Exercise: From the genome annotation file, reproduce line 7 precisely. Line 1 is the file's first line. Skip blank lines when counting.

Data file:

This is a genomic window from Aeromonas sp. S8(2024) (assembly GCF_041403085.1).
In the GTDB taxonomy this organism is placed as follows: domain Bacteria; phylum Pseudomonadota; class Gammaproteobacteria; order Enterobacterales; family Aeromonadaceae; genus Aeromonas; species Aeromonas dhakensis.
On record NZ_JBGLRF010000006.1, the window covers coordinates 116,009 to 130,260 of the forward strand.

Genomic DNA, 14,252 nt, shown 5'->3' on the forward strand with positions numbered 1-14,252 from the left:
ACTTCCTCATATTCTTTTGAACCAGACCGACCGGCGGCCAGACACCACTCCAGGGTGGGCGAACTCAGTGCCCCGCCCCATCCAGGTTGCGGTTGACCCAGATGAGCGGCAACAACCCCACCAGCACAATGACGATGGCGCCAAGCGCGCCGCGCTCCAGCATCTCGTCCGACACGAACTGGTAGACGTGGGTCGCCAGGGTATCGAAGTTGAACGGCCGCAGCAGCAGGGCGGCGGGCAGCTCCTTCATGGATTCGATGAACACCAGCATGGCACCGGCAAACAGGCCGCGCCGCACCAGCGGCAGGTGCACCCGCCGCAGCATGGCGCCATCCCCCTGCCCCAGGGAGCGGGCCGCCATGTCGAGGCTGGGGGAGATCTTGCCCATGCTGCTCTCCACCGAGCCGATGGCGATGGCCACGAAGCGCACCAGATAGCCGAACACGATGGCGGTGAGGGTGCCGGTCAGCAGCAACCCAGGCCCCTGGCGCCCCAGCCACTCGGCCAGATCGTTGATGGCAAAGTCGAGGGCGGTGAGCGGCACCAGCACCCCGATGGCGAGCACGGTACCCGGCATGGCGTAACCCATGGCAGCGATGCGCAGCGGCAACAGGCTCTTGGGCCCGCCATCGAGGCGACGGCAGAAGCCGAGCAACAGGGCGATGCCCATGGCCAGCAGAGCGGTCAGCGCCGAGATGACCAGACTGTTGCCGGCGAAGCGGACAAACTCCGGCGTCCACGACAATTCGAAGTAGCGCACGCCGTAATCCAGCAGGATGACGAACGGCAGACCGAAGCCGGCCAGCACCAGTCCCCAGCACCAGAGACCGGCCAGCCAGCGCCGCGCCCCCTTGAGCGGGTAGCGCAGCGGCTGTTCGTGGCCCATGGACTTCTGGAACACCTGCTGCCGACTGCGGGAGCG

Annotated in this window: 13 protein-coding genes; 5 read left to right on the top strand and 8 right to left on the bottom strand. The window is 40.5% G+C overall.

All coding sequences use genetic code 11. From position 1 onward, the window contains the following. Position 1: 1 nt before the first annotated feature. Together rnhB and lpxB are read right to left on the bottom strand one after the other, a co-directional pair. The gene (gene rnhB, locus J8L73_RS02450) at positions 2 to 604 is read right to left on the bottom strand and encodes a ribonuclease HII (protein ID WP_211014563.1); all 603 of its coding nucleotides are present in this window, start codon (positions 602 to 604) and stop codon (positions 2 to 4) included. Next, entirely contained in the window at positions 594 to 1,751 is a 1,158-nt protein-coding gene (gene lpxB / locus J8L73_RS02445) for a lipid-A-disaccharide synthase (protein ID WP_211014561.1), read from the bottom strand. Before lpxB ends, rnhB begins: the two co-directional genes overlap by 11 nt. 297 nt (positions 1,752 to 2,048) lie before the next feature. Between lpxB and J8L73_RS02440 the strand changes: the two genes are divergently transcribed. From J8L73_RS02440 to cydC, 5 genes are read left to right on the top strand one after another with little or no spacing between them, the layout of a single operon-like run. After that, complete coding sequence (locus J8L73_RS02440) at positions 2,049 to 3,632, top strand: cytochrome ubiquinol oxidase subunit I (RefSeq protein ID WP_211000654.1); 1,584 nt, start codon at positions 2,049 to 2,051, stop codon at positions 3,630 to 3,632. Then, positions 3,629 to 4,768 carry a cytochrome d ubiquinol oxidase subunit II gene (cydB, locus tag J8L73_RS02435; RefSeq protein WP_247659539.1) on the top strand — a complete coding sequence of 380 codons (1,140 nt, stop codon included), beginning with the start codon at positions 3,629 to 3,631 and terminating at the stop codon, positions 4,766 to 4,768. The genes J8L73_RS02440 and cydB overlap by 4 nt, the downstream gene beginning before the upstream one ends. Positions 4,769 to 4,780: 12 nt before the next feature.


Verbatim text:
All coding sequences use genetic code 11. From position 1 onward, the window contains the following. Position 1: 1 nt before the first annotated feature. Together rnhB and lpxB are read right to left on the bottom strand one after the other, a co-directional pair. The gene (gene rnhB, locus J8L73_RS02450) at positions 2 to 604 is read right to left on the bottom strand and encodes a ribonuclease HII (protein ID WP_211014563.1); all 603 of its coding nucleotides are present in this window, start codon (positions 602 to 604) and stop codon (positions 2 to 4) included. Next, entirely contained in the window at positions 594 to 1,751 is a 1,158-nt protein-coding gene (gene lpxB / locus J8L73_RS02445) for a lipid-A-disaccharide synthase (protein ID WP_211014561.1), read from the bottom strand. Before lpxB ends, rnhB begins: the two co-directional genes overlap by 11 nt. 297 nt (positions 1,752 to 2,048) lie before the next feature. Between lpxB and J8L73_RS02440 the strand changes: the two genes are divergently transcribed. From J8L73_RS02440 to cydC, 5 genes are read left to right on the top strand one after another with little or no spacing between them, the layout of a single operon-like run. After that, complete coding sequence (locus J8L73_RS02440) at positions 2,049 to 3,632, top strand: cytochrome ubiquinol oxidase subunit I (RefSeq protein ID WP_211000654.1); 1,584 nt, start codon at positions 2,049 to 2,051, stop codon at positions 3,630 to 3,632. Then, positions 3,629 to 4,768 carry a cytochrome d ubiquinol oxidase subunit II gene (cydB, locus tag J8L73_RS02435; RefSeq protein WP_247659539.1) on the top strand — a complete coding sequence of 380 codons (1,140 nt, stop codon included), beginning with the start codon at positions 3,629 to 3,631 and terminating at the stop codon, positions 4,766 to 4,768. The genes J8L73_RS02440 and cydB overlap by 4 nt, the downstream gene beginning before the upstream one ends. Positions 4,769 to 4,780: 12 nt before the next feature.